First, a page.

"When the original 1.2-A Lisa 2/5 supply is used with an internal hard drive and a Macintosh XL Screen Kit (described at the end of this chapter), audible transformer ringing results, horizontal retrace lines become noticeable, and a slight screen flicker is introduced. Installing the 1.8-A Lisa 2/10 to Mac XL supply eliminates all of that."

 

I experienced this first hand over 30 years ago.   

 

My point is that even when working to original specs, the 1.2A PS design may exhibit the symptoms you are experiencing, especially with an increased load.  

 

Rick 

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I'm curious now - I just picked up a Lisa 2/5 and after recapping the analog board and power supply, what you're describing here sounds eerily similar to what I'm seeing. I took a video of mine; is yours doing the same thing? I was playing with it for a few hours last night and I did notice it got a little better over time - the video below is when I first got it up and running.

 

 
Edit: Because Twitter murders video quality, here's a direct download: https://1drv.ms/v/s!ApXzHz2ZC305hscDPWX-2Lu6UZxlPA

 

I thought it was just an inductor coil that had gone bad on the analog board, but maybe it's not - I'm also hearing transformer noise from my 1.2A power supply, but I don't have any kind of hard drive or Mac XL transformer connected - just the I/O, CPU, two 512k RAM boards, a LisaLite and Sony 400k drive, and the CRT itself.

Edited by blusnowkitty
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6 minutes ago, blusnowkitty said:

I'm curious now - I just picked up a Lisa 2/5 and after recapping the analog board and power supply, what you're describing here sounds eerily similar to what I'm seeing. I took a video of mine; is yours doing the same thing? I was playing with it for a few hours last night and I did notice it got a little better over time - the video below is when I first got it up and running.

That does look very similar to what I'm seeing! I'll try to take a video later and post it for comparison.

 

8 minutes ago, blusnowkitty said:

I'm also hearing transformer noise from my 1.2A power supply, but I don't have any kind of hard drive connected

I've found this to be normal for the 1.2A PSU regardless of load. I'm running my machine right now with no extra loads (no Sony drive, internal hard drive, or expansion cards), and I hear this sound even for the PSU I haven't recapped yet. My 1.8A supply (which I also recapped recently when it quit working) is totally silent. It also has some symptoms of this same problem, just not as severe...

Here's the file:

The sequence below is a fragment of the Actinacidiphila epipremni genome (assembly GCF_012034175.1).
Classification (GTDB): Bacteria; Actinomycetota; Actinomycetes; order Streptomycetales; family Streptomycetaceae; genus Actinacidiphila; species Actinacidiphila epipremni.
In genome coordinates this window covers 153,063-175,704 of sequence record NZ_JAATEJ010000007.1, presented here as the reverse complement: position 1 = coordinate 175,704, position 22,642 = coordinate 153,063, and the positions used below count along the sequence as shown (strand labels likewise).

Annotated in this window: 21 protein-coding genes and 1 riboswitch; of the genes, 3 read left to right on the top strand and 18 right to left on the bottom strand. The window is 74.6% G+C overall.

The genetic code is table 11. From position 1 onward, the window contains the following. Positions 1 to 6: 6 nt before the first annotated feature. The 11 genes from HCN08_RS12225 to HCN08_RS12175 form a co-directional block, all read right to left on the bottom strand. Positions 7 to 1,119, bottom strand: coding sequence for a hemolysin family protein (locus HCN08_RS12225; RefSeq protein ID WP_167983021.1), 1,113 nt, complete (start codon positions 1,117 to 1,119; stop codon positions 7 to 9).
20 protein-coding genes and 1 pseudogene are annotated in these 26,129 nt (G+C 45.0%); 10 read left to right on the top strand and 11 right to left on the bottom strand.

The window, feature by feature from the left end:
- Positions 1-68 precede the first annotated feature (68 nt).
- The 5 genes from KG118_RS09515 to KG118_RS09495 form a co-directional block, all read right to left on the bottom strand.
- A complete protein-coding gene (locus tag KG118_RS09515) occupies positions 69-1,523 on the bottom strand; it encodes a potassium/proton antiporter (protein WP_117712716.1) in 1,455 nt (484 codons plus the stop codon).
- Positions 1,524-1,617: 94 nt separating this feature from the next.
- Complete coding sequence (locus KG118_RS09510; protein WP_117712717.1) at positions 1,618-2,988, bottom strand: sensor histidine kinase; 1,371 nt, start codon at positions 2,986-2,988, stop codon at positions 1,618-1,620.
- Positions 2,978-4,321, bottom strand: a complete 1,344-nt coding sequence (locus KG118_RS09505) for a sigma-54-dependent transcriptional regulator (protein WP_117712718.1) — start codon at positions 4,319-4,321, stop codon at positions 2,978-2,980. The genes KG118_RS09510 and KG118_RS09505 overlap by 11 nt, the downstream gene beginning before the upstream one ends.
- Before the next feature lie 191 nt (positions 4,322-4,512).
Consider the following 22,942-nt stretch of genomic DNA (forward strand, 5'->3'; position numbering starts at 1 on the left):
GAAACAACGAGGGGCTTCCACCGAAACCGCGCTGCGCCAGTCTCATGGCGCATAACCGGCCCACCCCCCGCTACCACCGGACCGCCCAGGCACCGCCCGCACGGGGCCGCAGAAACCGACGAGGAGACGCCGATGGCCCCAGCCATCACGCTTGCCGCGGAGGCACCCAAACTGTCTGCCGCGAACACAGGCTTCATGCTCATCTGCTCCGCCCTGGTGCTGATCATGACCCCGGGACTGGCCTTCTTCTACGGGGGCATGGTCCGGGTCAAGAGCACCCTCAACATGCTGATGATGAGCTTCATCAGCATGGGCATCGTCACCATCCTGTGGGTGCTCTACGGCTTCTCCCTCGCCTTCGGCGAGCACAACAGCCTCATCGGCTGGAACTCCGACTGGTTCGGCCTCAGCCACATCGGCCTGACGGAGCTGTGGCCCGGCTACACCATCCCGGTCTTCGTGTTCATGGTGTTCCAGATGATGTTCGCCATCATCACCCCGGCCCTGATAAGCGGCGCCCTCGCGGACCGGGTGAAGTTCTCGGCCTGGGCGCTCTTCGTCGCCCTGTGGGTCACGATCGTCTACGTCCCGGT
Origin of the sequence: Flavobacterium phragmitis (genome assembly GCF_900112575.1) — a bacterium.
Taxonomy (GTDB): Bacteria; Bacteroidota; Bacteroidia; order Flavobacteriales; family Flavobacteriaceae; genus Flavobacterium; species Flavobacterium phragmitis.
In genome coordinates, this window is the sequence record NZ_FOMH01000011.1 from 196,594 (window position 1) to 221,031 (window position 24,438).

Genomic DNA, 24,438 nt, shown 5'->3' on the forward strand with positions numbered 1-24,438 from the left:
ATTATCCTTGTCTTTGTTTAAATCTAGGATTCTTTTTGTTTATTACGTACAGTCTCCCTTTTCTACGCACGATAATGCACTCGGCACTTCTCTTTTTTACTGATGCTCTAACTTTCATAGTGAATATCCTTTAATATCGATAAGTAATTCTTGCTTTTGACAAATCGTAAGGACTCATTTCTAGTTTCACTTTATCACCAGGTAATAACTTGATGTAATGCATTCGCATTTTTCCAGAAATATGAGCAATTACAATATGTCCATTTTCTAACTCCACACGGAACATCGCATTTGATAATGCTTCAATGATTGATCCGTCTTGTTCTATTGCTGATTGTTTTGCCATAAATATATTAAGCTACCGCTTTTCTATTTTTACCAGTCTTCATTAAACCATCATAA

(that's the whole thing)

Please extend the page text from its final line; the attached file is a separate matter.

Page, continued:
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blusnowkitty, here's a link to a video of my Lisa's screen: https://www.dropbox.com/s/n29hdnv4xckbivr/LisaScreen.mp4?dl=0

 

For reference, here are the capacitors I ordered:

Lisa 1.2A PSU

x1 250V 0.1uf X https://www.mouser.com/ProductDetail/539-158X104K

x1 250V 0.22uf X https://www.mouser.com/ProductDetail/539-158X224

x2 250V 2200pf Y https://www.mouser.com/ProductDetail/505-MPY20W1220FAMSSD

x2 200V 390uf https://www.mouser.com/ProductDetail/661-EKXJ201ELL391MMP

x2 50V 220uf https://www.mouser.com/ProductDetail/647-UVZ1H221MPD

x1 25V 1000uf https://www.mouser.com/ProductDetail/647-UVZ1E102MPD1CM

x6 16V 2200uf https://www.mouser.com/ProductDetail/647-UVZ1C222MHD

x2 16V 330uf https://www.mouser.com/ProductDetail/598-337CKE016MGM

x1 16V 33uf https://www.mouser.com/ProductDetail/647-UVZ1C330MDD

x1 6.3V 470uf https://www.mouser.com/ProductDetail/647-UVZ0J471MED

 

Lisa 1.8A PSU

x1 250V 0.1uf X https://www.mouser.com/ProductDetail/539-158X104K

x2 250V 0.01uf Y https://www.mouser.com/ProductDetail/75-F17103101000

x2 250V 0.022uf Y https://www.mouser.com/ProductDetail/505-MPY20W2220FE00MF

x2 250V 0.33uf X https://www.mouser.com/ProductDetail/505-MPX20W3330FJ00MS

x2 250V 470uf https://www.mouser.com/ProductDetail/647-UVY2E471MRD

x1 50V 1000uf https://www.mouser.com/ProductDetail/647-UVY1H102MHD

x1 35V 2200uf https://www.mouser.com/ProductDetail/80-ESE228M035AM7AA

x1 35V 1000uf https://www.mouser.com/ProductDetail/647-UVZ1V102MHD

x3 25V 100uf https://www.mouser.com/ProductDetail/647-ULD1E101MED

x1 6.3V 4700uf https://www.mouser.com/ProductDetail/647-UVZ0J472MHD

 

 

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9 hours ago, fri0701 said:

blusnowkitty, here's a link to a video of my Lisa's screen: https://www.dropbox.com/s/n29hdnv4xckbivr/LisaScreen.mp4?dl=0

 

Yes, that is indeed the exact same thing I'm seeing on mine - where lines on the screen aren't perfectly aligned with each other and they "ripple" but go through periods of staying completely still and moving.

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On 4/16/2020 at 11:50 AM, blusnowkitty said:

I'm curious now - I just picked up a Lisa 2/5 and after recapping the analog board and power supply, what you're describing here sounds eerily similar to what I'm seeing. I took a video of mine; is yours doing the same thing? I was playing with it for a few hours last night and I did notice it got a little better over time - the video below is when I first got it up and running.